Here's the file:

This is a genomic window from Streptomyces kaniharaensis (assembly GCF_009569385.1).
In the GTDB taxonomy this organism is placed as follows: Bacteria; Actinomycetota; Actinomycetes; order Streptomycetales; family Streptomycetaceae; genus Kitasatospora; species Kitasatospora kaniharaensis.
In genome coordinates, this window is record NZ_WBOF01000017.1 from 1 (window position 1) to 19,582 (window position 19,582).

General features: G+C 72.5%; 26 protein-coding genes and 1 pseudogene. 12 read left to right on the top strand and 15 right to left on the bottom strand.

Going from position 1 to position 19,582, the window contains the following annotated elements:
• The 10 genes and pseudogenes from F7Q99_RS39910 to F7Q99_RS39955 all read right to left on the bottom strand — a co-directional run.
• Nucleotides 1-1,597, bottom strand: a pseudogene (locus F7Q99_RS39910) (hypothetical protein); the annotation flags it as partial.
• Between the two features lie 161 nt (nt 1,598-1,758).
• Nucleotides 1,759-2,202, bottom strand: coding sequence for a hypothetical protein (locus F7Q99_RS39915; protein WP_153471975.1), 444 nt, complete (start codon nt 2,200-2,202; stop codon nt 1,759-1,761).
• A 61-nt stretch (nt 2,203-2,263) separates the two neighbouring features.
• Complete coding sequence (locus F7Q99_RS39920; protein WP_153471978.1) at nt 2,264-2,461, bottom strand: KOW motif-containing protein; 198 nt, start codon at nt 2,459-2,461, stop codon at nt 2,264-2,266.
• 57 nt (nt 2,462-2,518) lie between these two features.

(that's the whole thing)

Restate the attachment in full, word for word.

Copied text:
This is a genomic window from Streptomyces kaniharaensis (assembly GCF_009569385.1).
In the GTDB taxonomy this organism is placed as follows: Bacteria; Actinomycetota; Actinomycetes; order Streptomycetales; family Streptomycetaceae; genus Kitasatospora; species Kitasatospora kaniharaensis.
In genome coordinates, this window is record NZ_WBOF01000017.1 from 1 (window position 1) to 19,582 (window position 19,582).

General features: G+C 72.5%; 26 protein-coding genes and 1 pseudogene. 12 read left to right on the top strand and 15 right to left on the bottom strand.

Going from position 1 to position 19,582, the window contains the following annotated elements:
• The 10 genes and pseudogenes from F7Q99_RS39910 to F7Q99_RS39955 all read right to left on the bottom strand — a co-directional run.
• Nucleotides 1-1,597, bottom strand: a pseudogene (locus F7Q99_RS39910) (hypothetical protein); the annotation flags it as partial.
• Between the two features lie 161 nt (nt 1,598-1,758).
• Nucleotides 1,759-2,202, bottom strand: coding sequence for a hypothetical protein (locus F7Q99_RS39915; protein WP_153471975.1), 444 nt, complete (start codon nt 2,200-2,202; stop codon nt 1,759-1,761).
• A 61-nt stretch (nt 2,203-2,263) separates the two neighbouring features.
• Complete coding sequence (locus F7Q99_RS39920; protein WP_153471978.1) at nt 2,264-2,461, bottom strand: KOW motif-containing protein; 198 nt, start codon at nt 2,459-2,461, stop codon at nt 2,264-2,266.
• 57 nt (nt 2,462-2,518) lie between these two features.